Do what makes your soul sing! I heard that line in the movie, Mamma Mia! Here We Go Again. Do we truly have the freedom to choose what makes our soul sing? If you are like me, your life is a mixture of personal choices along with events that were out of your control. You then made more choices to gain better control. And, well, here you are 10, 20, 30 years later.
I read this beautiful story about Himba women in Africa. When a Himba woman is with child, her sisters in the village go into the wilderness with her. For as long as it takes, they remain in the wilderness by her side under the stars until the dream of the child begins to beat like a singular rhythm under their hearts. They know that every heart has its own unique beat–its own wild and blazing purpose. And when the Himba women attune to the song of the coming child, they circle around, and together they sing the miraculous refrain of the expected child. When they return to the village, they teach the song to the community. The community will sing the child’s unique song when they are born, initiation to adulthood, marriage, and any other major life event or passage. But there is one more occasion that made my heart sing! If at any time during her life the sister loses her way, falls short, forgets who she really is, and who she is meant to be, they circle up and sing her soul song to her because Himba sisters believe that change happens most when we remember who we are and whose we are. (The Dream of You, Jo Braxton, Forward by Ann Voskamp, pgs. xi-xii)
Recently, I had two strong women sing my soul song to me. Through divine intervention, God used my mother and a mentor in my life at just the right time.
My mentor listened without judgment or agreement. She validated, posed questions to challenge my thinking, but most importantly, these sisters reminded me of who I am, and to whom I belong. I have the most amazing, strong women in my life. I’m blessed. They speak truth and love unconditionally. This specific event was a miracle. My mom (my spiritual sister, too) printed out an old email with the mentor’s name on it. She said, to me, “Remember who you are, Anna.” I had wanted to call this person, and this was God nudging me. I waited a few days and called.
Her suggestions on how to approach the challenges I am facing were relevant and faith-based. I remember just sinking into her voice and being filled with golden nuggets of TRUTH.
Her questions helped me sing my song again.
“What brings you great joy, Anna?” “What makes your life overflow with gladness?”
I had been so caught up in the problem, I forgot the source or song of my great JOY!
We ended the time with prayer, and I hung up the phone a changed woman. My sister sang my soul song to me.
She also emailed me this prayer:
Please help me to rest in your happiness,
To allow a smile to linger on my lips,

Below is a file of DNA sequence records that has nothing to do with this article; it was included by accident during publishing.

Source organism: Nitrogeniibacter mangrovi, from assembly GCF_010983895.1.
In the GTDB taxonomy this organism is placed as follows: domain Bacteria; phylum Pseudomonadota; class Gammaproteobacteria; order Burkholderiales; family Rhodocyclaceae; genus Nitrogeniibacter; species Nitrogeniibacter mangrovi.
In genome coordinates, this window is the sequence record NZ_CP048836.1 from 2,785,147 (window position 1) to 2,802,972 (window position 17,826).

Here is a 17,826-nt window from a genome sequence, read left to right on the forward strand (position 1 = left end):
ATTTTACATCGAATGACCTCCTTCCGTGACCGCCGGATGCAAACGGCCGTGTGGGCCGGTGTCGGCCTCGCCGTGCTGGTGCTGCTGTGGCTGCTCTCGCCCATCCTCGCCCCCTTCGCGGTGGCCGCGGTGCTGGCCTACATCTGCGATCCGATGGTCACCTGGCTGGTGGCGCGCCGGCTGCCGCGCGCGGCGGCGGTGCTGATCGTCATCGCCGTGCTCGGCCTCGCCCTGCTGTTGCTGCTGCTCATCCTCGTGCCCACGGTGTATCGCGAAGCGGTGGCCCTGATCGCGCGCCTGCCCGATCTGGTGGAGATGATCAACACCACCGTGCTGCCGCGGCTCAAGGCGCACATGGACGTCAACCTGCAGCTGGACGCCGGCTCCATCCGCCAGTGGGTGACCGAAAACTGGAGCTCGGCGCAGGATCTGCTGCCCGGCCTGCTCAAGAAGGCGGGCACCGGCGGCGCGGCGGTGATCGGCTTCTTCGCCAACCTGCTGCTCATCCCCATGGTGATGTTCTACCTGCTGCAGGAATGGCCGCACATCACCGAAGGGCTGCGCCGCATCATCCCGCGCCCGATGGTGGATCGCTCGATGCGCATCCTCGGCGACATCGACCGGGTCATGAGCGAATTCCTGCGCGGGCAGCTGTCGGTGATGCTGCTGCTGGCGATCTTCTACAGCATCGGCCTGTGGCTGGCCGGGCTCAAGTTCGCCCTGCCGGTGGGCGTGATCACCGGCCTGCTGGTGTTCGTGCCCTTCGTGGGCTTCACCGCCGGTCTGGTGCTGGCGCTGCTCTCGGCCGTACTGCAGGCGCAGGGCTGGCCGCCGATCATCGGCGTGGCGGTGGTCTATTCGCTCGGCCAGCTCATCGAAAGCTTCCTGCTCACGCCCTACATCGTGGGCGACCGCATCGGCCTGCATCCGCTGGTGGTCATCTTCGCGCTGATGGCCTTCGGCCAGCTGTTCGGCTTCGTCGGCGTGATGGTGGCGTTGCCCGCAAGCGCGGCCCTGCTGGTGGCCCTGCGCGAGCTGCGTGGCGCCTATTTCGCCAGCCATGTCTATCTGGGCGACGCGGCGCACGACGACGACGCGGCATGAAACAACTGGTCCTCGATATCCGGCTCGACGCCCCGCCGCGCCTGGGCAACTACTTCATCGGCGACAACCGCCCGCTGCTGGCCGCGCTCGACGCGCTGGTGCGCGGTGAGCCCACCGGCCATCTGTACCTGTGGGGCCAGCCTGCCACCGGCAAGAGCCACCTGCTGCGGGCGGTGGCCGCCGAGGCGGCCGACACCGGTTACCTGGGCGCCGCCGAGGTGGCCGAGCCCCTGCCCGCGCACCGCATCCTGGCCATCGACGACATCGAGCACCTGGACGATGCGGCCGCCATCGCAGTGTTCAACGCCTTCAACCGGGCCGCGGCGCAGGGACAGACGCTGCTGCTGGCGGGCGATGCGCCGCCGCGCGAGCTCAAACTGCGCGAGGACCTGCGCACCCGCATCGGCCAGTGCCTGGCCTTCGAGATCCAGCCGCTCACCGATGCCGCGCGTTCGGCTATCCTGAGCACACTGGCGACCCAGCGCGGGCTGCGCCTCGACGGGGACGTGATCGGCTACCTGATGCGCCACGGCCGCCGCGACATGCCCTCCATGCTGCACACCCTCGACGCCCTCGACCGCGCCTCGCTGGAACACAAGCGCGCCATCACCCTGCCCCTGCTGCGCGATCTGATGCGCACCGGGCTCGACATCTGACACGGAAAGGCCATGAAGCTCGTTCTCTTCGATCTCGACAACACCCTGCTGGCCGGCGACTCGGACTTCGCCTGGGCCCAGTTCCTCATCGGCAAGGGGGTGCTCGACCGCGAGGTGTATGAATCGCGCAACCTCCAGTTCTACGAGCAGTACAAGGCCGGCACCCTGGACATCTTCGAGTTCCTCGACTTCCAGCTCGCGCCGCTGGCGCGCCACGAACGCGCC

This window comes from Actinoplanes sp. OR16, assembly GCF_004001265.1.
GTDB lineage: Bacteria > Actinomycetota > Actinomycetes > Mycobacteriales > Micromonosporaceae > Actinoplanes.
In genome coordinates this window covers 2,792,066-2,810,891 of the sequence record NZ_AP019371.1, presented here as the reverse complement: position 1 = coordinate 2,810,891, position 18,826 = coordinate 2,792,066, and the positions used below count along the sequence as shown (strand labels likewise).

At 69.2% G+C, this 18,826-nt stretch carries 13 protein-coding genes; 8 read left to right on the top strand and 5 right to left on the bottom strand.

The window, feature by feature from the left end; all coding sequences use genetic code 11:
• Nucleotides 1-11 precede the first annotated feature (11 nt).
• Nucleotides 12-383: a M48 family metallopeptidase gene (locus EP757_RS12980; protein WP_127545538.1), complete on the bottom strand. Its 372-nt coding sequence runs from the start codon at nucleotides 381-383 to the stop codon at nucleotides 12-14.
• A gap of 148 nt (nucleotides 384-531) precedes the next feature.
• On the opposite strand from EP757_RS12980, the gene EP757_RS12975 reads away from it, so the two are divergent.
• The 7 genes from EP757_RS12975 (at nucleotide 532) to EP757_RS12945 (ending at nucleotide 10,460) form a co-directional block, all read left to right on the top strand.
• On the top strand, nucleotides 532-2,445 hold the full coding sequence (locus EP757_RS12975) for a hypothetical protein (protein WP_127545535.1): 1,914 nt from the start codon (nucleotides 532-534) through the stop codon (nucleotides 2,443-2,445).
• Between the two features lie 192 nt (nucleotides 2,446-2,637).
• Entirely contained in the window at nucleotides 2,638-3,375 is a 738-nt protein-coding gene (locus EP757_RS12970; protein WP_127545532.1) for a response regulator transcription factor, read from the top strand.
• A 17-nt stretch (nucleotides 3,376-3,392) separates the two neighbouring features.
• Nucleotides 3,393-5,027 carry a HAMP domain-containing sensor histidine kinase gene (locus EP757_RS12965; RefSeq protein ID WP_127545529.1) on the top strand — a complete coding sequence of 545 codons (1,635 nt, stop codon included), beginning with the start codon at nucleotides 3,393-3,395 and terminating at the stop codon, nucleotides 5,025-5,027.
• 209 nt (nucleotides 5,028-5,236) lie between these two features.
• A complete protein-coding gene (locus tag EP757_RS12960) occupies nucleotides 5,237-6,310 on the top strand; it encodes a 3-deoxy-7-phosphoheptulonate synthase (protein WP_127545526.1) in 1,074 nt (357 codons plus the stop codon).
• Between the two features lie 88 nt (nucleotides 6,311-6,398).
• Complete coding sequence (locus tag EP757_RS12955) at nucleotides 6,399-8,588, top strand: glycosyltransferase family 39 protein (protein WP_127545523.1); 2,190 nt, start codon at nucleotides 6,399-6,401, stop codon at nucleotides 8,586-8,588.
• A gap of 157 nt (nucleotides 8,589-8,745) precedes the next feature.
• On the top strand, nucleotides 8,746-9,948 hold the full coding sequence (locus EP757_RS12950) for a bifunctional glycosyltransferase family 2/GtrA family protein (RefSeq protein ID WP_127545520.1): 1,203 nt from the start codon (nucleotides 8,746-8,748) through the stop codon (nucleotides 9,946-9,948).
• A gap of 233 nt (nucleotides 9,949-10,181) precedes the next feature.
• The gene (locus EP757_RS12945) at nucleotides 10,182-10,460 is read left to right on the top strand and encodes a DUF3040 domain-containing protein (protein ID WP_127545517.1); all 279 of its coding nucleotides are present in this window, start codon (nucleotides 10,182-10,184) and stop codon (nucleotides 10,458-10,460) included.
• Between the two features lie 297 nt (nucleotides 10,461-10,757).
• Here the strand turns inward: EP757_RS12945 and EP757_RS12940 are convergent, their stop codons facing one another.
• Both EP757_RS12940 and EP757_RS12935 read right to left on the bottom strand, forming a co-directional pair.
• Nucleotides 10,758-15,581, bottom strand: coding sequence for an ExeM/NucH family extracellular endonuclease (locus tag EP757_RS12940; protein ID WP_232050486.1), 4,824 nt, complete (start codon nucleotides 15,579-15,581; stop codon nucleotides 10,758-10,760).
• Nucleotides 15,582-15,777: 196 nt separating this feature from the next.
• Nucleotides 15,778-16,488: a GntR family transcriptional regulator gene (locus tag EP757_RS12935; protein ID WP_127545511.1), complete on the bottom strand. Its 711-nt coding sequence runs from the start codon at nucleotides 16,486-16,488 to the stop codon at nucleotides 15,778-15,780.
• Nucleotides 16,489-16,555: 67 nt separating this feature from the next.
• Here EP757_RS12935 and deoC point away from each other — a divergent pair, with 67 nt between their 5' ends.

To dwell within a wonderful memory,
To walk back through sunlit places.
Please help me to awake with hope,
To engage with life in all its variety,
To take in the beauty of others joys,
To touch the souls of those I meet with thankfulness.
Please help me to sing with faith,
To carry the truth close in my heart always,
To rejoice at new life and
To have peace as I age.
Please help me to indulge in love
To breath in the sweetness of intimacy,
To taste the kindness of friendship,
To feel the warmth of embrace.
Please help me not to miss
A single drop of heaven,
To catch each moment
And drink in the great joy of life.
– Offered by Steve Storck; from Living Prayers
Can you imagine approaching each day not only with great expectations, but to know you have sisters that sing your unique song when you need it most?
I catch myself when I try to change my song to fit in. I hear the judgment in my voice and in others when we criticize and gossip. What if that person’s song is their gift to you? It sounds different, strange, or irritating, but it is the uniqueness of them that brings a synergy, a collaboration that produces innovation and creation.
I’m challenged now to notice when I label someone and therefore create a bias that shuts off my willingness to hear them. In reality, we all need crucial conversations that support growth and change; but, how can we do this in such a way that is filled with honor, respect, and connection?
“A Course In Miracles says that there are two kinds of thoughts: attack thoughts or healing thoughts. During psychological or physical threat, attack thoughts come out of ego-based fear. Attack thoughts are of a vibratory nature that is not conducive to physical health. The Law of Resistance states that which you resist, you draw to you. Resistance creates persistence. That which is denied stays bound to you. Attack thoughts whether directed to yourself in self-condemnation or towards others always keep us stuck.” Lynne Namka
I’ll leave this post with an email/blog I receive weekly from Lynne Namka. This one came the day after I spoke with my mentor/sister.
A boundary is that invisible line that separates you from the rest of the world. Within your boundary is that personal space where you feel safe and secure. In healthy relationships where neither person needs to control the other, both partners have an understanding of fairness and the others person’s needs. They grant each other the right to have psychological space and look out for small ways to create happiness for the other person.